I Grew Up In The Army

Dad and Me in 1951 in Nürnberg, Deutschland

I am sometimes asked where I was born.

It used to be a long drawn out explanation. No more. I tell all I was born in the Army. That’s true enough. I never lived in the exact place I was born. We were moving from one place to another when I came into being. I thought it would save a lot of explaining. Meah. My sister was the same. We were in Ft. Devens Mass. When she was born. We moved to Fort Ord in California right afterwards. So, we were born in the Army.

My father spent his career in military intelligence. I can tell you contrary to the belief of some, that is not an oxymoron. There is a distinctive difference between intelligent and intelligence. In the very early part of my childhood, we lived in Germany. First Regensburg, then Nuremburg. My parents were part of a social community which included other intelligence people from different nations. One of my father’s acquaintances was Lou Conein.  He would later gain infamy during the Viet Nam war and with the assassination of President Diem.

In the early 1950s Germany was still war-torn.

I remember some things well even to this day. Most of Nuremburg was a flattened mess. About the only thing working was the Strasse Bond, the street cars. Most everything else was a bombed-out hulk. There were a few structures left unharmed. The most notable were churches.  Try and remember, these were the days before precision munitions.

More early years

When I first started Kindergarten, I was admonished to remember to let everybody know our last name was Jackson. Yes, we lived under an alias. My father was supposed to be an historian with the war department. I don’t know what he really did. The little I could remember at that age were feelings more than events. My dad did not wear a uniform. He dressed in civilian clothes. He would sometimes disappear for days at a time doing Lord knows what. He would come home, pack a bag, take his concealed weapon from the storage place that I couldn’t reach, but knew about, and be gone. My mother would be a nervous wreck when he was gone. I have no idea what he was up to. He was the least likely James Bond character you could ever imagine. I do know, to his dying day he would never say anything about his ventures. “That’s classified!” Would be his response when asked about the good ole days. Even in the 1990’s he was that way. When he passed, we found his current military ID. It stated he was retired but permanently active and the ID must be returned to the DOD.

Back to the world

When we came back home, we were stationed in Ft. Bragg. It was a typical military town. It was outside of Fayetteville. At the time, in the middle 1950’s it was a much smaller ville than it is today. It was sometimes affectionately known as Fatalburg. It seems many army posts are located outside of small towns. They seemed like the same town, boomtown. They all had things in common. Outside the gate you could always find used car lots, bars, pawn shops, and seedy motels. This was a constant feature. It didn’t matter if it was Ft. Bragg and Fayetteville or Ft. Meade and Odenton MD. When we lived stateside, we went to the local schools with the townies. These were the civilian kids who had no clue what the gypsy life of a military dependent was like. I’m sure they had a name for us too. Since I only knew them superficially, I don’t know what that was. They had lifelong friends. We were only around for a year or so, then never to be heard from again. There was never time to build any kind of relationship with the townie kids. Most of these posts were rural. We listened to country music. Outside of the post were fields of crops or cattle. The other thing I finally figured out was I was not just an army brat, I was a country boy.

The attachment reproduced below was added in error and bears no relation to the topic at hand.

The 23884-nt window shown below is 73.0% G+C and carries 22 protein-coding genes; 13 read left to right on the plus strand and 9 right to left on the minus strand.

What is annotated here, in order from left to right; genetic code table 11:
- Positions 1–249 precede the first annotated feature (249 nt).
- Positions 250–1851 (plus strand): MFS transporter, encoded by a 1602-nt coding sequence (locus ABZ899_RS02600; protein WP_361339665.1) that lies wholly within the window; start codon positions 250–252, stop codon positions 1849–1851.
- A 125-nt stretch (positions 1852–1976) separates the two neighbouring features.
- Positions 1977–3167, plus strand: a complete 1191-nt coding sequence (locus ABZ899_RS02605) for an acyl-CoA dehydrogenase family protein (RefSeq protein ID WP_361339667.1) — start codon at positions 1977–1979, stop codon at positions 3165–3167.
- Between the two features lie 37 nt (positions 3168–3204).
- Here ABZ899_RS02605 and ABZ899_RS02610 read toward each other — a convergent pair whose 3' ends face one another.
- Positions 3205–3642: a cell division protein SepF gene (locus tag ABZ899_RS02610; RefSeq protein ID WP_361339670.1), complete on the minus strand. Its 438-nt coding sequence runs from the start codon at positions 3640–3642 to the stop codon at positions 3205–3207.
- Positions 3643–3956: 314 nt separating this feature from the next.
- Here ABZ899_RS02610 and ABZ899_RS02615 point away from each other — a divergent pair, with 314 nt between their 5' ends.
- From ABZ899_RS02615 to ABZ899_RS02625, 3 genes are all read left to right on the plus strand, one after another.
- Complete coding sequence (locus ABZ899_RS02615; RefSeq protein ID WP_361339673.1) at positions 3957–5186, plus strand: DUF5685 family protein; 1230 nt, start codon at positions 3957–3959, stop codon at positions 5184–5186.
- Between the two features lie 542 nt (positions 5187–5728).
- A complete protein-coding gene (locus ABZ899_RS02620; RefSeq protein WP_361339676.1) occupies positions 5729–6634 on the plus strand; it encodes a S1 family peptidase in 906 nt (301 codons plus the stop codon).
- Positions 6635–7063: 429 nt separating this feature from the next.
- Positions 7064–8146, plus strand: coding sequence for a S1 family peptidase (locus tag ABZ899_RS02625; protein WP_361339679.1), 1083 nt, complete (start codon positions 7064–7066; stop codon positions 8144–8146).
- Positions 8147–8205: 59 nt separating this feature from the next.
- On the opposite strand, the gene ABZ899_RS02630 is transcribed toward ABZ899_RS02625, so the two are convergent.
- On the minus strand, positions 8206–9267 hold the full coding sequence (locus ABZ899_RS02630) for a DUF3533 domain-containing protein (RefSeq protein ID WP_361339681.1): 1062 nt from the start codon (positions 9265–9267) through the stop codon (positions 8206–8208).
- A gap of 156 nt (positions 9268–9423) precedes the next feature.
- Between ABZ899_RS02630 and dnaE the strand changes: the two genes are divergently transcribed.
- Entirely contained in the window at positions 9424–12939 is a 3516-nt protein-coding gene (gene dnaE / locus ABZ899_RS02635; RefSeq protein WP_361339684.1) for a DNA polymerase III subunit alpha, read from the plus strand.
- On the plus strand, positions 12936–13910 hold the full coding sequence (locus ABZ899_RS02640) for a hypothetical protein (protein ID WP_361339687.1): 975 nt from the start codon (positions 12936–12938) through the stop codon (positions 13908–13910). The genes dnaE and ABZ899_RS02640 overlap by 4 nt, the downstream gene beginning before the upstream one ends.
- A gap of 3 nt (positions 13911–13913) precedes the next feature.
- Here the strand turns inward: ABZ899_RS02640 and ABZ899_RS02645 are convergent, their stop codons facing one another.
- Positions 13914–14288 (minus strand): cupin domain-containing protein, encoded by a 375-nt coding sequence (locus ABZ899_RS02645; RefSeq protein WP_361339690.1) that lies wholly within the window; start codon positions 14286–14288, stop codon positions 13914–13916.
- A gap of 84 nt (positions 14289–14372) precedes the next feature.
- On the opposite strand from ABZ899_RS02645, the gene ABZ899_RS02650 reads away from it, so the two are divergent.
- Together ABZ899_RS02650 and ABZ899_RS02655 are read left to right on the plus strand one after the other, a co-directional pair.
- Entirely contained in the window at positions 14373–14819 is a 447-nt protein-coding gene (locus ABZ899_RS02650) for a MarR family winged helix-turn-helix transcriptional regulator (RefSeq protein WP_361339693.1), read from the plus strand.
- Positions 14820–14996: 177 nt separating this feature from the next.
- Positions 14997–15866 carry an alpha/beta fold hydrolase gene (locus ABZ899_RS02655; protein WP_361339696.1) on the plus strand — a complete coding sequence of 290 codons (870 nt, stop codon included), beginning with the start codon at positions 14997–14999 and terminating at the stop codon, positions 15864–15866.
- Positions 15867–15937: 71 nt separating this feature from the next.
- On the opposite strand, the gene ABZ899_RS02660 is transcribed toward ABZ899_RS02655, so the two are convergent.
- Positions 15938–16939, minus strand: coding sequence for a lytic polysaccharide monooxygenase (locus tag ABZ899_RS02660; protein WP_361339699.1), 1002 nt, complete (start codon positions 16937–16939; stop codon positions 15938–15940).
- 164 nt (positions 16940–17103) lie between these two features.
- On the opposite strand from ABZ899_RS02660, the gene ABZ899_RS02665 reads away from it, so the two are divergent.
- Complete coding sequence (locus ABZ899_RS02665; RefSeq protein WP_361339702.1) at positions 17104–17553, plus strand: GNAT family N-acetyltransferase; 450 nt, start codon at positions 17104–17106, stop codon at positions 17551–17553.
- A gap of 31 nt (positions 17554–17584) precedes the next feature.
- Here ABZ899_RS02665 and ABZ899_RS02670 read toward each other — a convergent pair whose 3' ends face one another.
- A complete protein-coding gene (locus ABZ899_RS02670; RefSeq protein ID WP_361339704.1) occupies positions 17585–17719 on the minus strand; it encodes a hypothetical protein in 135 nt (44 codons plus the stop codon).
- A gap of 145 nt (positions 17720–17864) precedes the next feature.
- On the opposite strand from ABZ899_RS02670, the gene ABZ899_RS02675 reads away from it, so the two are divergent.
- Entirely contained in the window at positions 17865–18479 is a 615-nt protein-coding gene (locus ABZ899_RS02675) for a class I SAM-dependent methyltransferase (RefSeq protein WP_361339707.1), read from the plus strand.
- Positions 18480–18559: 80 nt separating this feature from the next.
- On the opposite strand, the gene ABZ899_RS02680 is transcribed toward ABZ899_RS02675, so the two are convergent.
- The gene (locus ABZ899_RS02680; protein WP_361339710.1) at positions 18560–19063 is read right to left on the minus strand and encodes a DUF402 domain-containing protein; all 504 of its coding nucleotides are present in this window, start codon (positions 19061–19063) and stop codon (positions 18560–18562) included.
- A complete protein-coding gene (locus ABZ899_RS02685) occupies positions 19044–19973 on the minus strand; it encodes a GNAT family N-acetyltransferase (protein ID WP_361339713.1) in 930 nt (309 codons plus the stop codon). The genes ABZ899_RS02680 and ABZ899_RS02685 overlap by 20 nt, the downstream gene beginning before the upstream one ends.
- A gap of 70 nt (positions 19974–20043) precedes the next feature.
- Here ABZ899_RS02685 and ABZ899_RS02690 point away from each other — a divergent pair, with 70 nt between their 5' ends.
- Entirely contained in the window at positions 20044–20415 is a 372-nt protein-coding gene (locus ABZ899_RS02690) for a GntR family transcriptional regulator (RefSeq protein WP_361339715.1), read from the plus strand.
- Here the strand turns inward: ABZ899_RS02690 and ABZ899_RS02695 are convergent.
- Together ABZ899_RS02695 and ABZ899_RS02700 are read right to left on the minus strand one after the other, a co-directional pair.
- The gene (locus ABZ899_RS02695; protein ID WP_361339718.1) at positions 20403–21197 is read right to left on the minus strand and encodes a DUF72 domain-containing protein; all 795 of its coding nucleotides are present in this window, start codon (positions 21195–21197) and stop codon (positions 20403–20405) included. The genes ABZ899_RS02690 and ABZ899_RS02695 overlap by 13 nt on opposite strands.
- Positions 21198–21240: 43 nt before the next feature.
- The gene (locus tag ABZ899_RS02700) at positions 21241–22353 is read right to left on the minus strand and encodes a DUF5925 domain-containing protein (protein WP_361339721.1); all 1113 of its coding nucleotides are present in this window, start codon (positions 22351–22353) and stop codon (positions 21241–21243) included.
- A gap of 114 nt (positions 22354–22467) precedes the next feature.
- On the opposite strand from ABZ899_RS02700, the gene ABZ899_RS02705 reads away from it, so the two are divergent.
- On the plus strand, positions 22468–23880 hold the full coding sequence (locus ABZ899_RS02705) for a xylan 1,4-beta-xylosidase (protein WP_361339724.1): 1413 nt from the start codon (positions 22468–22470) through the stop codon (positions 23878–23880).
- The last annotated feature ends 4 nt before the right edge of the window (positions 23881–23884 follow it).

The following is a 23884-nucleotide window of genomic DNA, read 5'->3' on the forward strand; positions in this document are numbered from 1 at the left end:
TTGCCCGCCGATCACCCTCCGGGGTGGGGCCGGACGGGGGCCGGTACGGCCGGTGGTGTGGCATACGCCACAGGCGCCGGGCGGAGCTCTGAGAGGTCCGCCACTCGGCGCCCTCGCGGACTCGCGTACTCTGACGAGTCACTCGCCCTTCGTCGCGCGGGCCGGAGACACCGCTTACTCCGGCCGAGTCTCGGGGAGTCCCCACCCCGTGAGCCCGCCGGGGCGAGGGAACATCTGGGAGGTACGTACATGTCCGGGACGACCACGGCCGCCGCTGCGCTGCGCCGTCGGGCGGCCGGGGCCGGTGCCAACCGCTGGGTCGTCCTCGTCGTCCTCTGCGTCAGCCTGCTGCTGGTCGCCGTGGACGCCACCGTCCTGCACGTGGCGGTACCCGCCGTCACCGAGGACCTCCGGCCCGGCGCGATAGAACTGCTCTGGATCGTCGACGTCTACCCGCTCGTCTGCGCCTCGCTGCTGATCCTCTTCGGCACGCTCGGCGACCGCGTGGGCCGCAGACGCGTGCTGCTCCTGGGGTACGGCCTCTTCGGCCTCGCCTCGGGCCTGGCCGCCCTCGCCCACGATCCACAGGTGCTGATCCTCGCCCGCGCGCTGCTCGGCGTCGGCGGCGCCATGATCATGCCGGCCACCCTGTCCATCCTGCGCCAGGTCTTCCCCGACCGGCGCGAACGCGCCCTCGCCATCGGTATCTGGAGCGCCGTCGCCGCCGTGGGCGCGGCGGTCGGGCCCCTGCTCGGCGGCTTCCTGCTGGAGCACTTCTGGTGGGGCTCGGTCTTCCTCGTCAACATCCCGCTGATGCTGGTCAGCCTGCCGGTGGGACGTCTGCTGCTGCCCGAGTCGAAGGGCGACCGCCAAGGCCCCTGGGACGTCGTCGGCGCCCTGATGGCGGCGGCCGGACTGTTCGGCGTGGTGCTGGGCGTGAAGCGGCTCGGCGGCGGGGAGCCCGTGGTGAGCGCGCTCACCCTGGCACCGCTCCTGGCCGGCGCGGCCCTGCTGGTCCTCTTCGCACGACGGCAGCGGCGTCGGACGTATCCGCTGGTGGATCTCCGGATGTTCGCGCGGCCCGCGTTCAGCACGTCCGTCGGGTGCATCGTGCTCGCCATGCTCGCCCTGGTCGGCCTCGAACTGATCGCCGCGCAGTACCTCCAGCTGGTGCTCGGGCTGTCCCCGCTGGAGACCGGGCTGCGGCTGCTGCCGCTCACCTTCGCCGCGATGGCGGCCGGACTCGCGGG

There’s no place like home

It may sound like I never had a home base. Not so. There were times when my father would go ahead for a period, and we would stay behind. There were also times when we could not go to his duty station, like when he went to Korea in 1956 for 18 months. It was still a hostile location where dependents were not considered to be safe enough.  We always made our chosen home base Tampa. In fact, my wife and I went to second grade together at Dale Mabry Elementary. To the best of our recollection, we never knew each other then. Back then, Tampa was a small town. I believe the total population of Hillsborough County was about 55 thousand. My wife and I met again after high school, and it was almost love at first sight. Who would ever have guessed I would marry a Townie.

Over seas again

When 1959 Came along, the farm boy from Kansas was still in the White House and we found ourselves in Frankfurt Germany. I did half of the 7th grade a Madison Jr High in South Tampa and the other half at the American School in Frankfurt Deutschland. The most notable event of the year is the Berlin Wall went up, the 3rd armored Division was in the field guarding the Fulda Gap from the Godless Commies and we didn’t know if we would ever get back home. Still didn’t know what my dad was doing. He was CO of the MI Detachment at Edwards Kassern. The only thing notable about that was his office appeared in the Elvis movie, G I Blues.

The truth about me

The thing which has astonished me the most is finding out I am a homebody. Many of the military brats I have met over my life have been cursed with the wanderlust and cannot settle down. We have been in this home for 25 years. Before that we lived in Carrollwood for ten years. That home was about three miles north of our current one. If I never left Hillsborough County for the rest of my life, I would feel blessed.